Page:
Cairo Citadel, as the name suggests, is a magnificent fortress in the Cairo city of Egypt. It was constructed under the aegis of Salah ad-Din - an Abbasid Ruler, between 1176 and 1183. It is said that the healthy air that surrounded the citadel was the main reasons why Salah ad-Din chose it as the site for his bastion. As per the local legends, he hung pieces of meat at various sites throughout Cairo, including the one at which Cairo Citadel now stands. With the exception of the site of the citadel, the meat got spoilt at all the places within a day. At the citadel area, it remained fresh for several days. Cairo Citadel was later built at the same site. Today, the Citadel is a prime tourist location and is a preserved historical site. The citadel also houses a very important landmark of Egypt—the Mosque of Muhammad Ali or ‘Mohamed Ali Pasha’. If you are looking for more facts like these, let us explore some fun and interesting facts about Cairo Citadel.
Image: Vyacheslav Argenberg@flickr
Location: Cairo, Egypt
Built in: 1176-1183 CE
Built by: Salah ad-Din
Fun & Interesting Facts About Cairo Citadel
- Cairo Citadel is sometimes referred to as 'Mohamed Ali Citadel', since it contains the Mosque of Mohamed Ali. It was built in memory of Tusun Pasha - Muhammad Ali's oldest son, who died in 1816.
- The mosque of Mohamed Ali stands perched on the summit of the citadel and was built between 1828 and 1848.
- The Cairo Citadel was built in the Ayyubid Dynasty.
- Cairo Citadel served as Egypt's seat of government till the 1860s, when Khedive Ismail - Egypt's ruler, moved to the Abdin Palace, in Ismailiya neighborhood.
- Apart from mosque of Mohamed Ali, there are two other mosques at the citadel. They are - Mosque of Al-Nasir Muhammad, from the early Bahri Mamluk period, and the 16th century Mosque of Suleiman Pasha, amongst the first Ottoman-style mosques in the citadel.
- The Bir Yusuf, also known as Salah ad-Din’s well, was dug in order to supply the occupants of the fortress with a continuous supply of fresh, inexhaustible water. The well was 285 ft. deep.
- Ever since the citadel was built, it was never without a military garrison, especially after the Crusaders invaded. Even to this date, ruins of the garrison can be seen at the citadel.
- Al-Gawhara Palace, the National Military Museum and the Police Museum are some of the buildings housed inside Cairo Citadel.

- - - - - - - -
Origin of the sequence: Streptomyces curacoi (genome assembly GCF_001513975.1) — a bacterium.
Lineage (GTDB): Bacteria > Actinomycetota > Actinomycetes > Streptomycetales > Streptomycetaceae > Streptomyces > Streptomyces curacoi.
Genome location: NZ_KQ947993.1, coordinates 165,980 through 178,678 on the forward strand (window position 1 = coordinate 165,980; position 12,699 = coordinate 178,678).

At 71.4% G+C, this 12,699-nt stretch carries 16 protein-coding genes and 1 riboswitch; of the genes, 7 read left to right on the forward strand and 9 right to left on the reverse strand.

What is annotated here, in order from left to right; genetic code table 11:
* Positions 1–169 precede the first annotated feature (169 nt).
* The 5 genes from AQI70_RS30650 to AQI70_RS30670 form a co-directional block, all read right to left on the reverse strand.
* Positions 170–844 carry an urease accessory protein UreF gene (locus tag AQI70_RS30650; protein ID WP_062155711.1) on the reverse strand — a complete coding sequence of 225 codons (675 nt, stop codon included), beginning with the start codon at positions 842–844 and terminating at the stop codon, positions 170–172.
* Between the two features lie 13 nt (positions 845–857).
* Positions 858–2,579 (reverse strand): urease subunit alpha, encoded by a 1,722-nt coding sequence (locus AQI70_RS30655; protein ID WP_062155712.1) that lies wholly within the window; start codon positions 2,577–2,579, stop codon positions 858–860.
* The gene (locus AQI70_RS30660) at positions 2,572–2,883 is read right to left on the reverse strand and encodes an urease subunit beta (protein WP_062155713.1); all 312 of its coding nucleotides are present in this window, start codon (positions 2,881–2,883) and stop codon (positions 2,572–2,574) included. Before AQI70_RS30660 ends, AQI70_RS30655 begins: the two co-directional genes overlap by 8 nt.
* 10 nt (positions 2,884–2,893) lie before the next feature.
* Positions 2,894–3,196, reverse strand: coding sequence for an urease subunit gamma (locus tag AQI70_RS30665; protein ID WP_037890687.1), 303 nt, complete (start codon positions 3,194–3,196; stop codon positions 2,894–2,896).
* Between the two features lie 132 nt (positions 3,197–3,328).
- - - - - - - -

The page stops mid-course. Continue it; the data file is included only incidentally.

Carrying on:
- The citadel is one of the ‘greatest monuments of medieval warfare’ in the whole world.
- The Cairo Citadel went through six major reconstructions from the 19th century.
- Cairo Citadel was fortified as a protection against attacks by the Crusaders.
- The citadel has been built as per Ayyubid, Mamluk and Ottoman styles of architecture. In fact, the mosque of Suleiman Pasha, is the first of the citadel’s Ottoman-styled mosques.
- Cairo Citadel was constructed by a lieutenant of the Ayyubid ruler Salah al-Din, between 1176 and 1183. It was later enlarged, in 13th-14th century.
- Initially, the citadel was intended to serve as a royal residence and military barracks.
- From the thirteenth to the nineteenth centuries, Cairo Citadel served under Ayyubid, Mamluk, Ottoman, and Khedival rulers of Egypt.
- Today, the citadel is mostly in ruins and mainly comprises of part of the walls and Bir Yusuf, the well that supplied it with water.
- After the death of Al-Kamil’s father, Sultan al-Kamil moved his residence to the citadel and constructed the Abdeen Palace, which later became the seat of the control in Egypt.
- The citadel is one of the most popular non-pharaonic monuments in Egypt.
- One of the rulers, An-Nasir Muhammad, tore down most of the enclosures and buildings in the citadel, during his rule, and replaced them with many considerable buildings from his own time, such as the An-Nasir Muhammad Mosque.